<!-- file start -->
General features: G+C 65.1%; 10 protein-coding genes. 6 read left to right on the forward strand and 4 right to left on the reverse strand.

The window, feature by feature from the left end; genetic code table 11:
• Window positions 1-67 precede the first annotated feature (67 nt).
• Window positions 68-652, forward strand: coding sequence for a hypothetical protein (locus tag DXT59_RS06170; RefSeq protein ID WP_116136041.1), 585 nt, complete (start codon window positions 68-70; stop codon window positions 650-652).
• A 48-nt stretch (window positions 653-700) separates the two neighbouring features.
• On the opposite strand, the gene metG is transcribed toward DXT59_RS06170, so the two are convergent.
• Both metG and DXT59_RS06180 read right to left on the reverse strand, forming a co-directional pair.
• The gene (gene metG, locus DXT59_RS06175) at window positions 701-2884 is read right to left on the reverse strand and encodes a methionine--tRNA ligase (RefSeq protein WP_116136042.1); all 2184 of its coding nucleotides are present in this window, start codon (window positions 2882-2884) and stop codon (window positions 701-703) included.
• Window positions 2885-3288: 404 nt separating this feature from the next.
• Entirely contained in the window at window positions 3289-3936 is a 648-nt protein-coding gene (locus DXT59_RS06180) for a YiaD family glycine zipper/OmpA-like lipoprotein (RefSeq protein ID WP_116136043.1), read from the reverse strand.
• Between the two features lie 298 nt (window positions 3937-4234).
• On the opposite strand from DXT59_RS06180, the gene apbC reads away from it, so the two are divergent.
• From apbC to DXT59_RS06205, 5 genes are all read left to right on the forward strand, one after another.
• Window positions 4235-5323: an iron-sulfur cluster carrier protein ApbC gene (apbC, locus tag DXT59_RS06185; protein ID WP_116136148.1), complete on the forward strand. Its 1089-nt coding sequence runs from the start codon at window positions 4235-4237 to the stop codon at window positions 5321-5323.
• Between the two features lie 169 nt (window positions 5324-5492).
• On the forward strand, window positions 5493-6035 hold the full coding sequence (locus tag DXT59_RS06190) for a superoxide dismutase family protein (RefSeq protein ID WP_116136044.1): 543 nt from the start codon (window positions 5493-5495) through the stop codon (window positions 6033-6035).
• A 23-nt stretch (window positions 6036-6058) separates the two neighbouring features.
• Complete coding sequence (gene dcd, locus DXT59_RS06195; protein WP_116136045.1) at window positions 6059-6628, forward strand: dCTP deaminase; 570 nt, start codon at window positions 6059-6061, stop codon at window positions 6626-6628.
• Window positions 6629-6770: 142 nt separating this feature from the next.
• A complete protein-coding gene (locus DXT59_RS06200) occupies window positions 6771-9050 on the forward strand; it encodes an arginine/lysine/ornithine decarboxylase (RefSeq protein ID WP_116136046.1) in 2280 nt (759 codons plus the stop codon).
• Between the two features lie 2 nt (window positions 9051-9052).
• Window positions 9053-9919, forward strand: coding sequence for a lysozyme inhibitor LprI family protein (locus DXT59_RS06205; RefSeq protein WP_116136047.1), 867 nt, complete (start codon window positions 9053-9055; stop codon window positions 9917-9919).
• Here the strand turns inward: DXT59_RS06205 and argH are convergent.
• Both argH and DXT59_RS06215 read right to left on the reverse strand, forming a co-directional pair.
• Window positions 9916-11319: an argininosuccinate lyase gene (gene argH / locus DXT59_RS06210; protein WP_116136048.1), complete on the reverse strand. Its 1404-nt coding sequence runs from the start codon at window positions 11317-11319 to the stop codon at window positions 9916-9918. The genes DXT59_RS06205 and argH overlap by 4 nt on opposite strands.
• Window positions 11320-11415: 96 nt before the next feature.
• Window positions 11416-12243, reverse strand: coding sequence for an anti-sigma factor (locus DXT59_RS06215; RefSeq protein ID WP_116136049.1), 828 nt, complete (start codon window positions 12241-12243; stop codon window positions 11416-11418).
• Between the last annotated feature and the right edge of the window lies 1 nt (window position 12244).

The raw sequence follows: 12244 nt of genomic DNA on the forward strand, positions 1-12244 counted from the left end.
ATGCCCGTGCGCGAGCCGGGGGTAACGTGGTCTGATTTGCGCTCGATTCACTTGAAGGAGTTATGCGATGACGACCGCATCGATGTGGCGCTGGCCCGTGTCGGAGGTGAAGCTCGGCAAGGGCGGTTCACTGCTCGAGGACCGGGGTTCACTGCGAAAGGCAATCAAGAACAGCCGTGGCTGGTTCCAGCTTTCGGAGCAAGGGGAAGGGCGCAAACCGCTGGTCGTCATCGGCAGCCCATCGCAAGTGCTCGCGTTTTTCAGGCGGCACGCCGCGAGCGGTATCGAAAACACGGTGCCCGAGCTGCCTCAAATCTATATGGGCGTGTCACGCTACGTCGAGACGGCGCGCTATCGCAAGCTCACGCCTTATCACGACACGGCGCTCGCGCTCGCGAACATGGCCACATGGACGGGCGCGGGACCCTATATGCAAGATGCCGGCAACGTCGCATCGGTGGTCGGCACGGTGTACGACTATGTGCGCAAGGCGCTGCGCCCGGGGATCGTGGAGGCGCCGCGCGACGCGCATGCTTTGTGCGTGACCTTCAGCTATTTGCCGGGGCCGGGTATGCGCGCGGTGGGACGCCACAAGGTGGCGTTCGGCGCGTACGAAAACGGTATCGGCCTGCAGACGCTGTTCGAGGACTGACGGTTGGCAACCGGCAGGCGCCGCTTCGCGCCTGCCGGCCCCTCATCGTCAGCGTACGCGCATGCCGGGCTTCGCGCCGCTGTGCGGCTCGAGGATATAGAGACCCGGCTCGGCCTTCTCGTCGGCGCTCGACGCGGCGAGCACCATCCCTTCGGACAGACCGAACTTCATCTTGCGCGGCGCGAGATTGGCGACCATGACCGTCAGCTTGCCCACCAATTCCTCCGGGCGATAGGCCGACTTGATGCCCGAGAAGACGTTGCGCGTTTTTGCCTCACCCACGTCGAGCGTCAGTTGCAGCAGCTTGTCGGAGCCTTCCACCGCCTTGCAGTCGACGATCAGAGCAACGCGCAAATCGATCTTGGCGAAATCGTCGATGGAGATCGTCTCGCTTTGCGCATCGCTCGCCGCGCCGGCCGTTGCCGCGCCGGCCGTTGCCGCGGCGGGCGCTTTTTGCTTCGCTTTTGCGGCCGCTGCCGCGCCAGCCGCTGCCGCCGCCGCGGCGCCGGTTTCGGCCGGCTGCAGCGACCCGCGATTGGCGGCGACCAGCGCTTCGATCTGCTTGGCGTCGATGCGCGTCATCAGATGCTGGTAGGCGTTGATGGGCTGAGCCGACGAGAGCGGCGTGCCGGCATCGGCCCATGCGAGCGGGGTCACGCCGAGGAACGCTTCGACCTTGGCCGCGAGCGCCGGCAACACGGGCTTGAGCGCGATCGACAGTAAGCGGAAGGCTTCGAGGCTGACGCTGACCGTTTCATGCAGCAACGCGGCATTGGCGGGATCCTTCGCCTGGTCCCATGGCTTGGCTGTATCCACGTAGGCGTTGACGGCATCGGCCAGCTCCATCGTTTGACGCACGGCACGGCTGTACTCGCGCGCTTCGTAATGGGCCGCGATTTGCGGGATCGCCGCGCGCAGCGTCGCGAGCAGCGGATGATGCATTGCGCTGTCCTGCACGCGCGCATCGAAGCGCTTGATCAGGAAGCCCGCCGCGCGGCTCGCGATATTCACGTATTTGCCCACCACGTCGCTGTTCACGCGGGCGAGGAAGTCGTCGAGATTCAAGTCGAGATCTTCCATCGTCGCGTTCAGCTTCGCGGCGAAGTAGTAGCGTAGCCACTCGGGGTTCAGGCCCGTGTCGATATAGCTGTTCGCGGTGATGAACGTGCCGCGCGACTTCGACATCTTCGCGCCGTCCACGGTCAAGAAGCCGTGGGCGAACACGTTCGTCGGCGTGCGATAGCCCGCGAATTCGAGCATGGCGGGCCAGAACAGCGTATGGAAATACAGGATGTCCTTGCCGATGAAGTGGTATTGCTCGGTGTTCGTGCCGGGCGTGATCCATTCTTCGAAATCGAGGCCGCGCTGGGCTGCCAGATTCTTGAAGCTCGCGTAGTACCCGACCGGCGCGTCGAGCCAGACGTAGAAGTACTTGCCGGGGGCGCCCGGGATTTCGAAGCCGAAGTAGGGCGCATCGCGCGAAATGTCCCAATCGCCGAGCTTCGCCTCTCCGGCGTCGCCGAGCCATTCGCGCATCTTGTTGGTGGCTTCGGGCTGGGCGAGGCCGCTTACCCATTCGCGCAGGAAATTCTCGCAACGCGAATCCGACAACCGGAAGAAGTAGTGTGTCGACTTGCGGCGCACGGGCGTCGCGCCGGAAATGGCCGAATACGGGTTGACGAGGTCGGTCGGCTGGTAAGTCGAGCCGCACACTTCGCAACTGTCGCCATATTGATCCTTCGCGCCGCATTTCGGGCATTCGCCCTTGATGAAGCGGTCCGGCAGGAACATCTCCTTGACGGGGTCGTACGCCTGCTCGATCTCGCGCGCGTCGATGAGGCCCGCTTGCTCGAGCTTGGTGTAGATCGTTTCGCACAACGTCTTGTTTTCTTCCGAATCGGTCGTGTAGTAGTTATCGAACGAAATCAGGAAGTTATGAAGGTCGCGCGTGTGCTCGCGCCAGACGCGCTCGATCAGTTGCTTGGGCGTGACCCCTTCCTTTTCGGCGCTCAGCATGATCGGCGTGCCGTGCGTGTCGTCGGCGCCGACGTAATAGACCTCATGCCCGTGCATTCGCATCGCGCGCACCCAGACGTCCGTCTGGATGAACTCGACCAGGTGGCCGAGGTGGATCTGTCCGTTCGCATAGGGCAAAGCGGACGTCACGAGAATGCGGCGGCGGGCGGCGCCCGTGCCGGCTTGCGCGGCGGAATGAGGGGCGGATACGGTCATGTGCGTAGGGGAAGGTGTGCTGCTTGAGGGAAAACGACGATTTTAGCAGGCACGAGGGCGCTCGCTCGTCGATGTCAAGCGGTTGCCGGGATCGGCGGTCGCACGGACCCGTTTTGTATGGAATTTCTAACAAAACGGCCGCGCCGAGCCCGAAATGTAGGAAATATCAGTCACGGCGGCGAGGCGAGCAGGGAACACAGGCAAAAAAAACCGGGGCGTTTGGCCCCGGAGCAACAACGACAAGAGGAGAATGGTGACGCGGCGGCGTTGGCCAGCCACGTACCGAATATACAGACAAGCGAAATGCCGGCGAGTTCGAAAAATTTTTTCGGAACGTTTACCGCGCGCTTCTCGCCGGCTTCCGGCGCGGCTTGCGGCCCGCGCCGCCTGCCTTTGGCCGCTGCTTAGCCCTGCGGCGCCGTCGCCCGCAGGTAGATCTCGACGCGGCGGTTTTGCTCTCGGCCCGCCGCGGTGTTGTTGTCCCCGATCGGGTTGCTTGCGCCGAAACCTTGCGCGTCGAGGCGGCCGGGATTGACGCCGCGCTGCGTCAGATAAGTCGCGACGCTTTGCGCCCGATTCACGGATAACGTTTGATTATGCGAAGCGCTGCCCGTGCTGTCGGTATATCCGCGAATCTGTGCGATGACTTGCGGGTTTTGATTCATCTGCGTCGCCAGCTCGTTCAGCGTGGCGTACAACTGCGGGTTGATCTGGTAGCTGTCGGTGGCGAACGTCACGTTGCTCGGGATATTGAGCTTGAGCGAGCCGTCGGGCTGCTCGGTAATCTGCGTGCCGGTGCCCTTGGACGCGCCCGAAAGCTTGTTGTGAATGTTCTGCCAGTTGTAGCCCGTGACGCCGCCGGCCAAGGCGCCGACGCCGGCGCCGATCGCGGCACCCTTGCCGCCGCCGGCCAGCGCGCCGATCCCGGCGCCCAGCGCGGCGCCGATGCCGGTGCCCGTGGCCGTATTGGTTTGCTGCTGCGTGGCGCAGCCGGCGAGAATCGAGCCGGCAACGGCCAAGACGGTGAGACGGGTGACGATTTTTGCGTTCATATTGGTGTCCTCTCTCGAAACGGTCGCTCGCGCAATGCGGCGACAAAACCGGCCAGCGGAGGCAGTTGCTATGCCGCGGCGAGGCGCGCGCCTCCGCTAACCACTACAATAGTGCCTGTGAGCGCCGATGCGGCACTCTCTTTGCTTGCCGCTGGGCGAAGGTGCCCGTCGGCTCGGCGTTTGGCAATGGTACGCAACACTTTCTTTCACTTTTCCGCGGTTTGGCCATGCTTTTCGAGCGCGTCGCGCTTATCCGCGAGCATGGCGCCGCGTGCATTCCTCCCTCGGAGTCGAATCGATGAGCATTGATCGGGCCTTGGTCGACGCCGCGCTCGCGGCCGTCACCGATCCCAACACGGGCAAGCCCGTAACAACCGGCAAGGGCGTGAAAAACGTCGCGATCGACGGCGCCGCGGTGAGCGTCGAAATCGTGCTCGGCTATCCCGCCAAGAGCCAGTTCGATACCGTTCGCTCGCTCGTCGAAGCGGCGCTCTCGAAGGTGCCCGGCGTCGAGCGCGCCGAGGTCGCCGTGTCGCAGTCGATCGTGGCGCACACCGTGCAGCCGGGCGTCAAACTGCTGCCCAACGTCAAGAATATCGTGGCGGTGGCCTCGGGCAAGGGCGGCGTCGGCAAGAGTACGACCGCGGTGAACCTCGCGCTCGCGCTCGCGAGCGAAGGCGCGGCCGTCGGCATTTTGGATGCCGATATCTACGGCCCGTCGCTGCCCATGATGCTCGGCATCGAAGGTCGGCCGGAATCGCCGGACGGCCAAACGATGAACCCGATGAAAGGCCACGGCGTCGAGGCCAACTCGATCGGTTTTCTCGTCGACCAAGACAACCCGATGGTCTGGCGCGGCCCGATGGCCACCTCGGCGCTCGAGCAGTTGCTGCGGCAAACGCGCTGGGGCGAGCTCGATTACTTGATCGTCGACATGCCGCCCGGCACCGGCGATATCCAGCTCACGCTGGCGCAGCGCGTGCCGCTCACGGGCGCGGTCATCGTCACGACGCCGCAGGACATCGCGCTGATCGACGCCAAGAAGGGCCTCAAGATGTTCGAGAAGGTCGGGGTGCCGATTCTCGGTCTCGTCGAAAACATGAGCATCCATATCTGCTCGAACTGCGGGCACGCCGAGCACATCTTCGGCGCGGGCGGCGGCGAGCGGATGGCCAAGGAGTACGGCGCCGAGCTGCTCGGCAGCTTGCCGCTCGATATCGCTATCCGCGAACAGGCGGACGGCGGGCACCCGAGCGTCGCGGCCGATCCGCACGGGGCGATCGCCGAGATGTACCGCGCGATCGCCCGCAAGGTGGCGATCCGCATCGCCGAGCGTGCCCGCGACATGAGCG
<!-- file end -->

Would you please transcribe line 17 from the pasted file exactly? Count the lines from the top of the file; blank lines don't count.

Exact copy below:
• A 23-nt stretch (window positions 6036-6058) separates the two neighbouring features.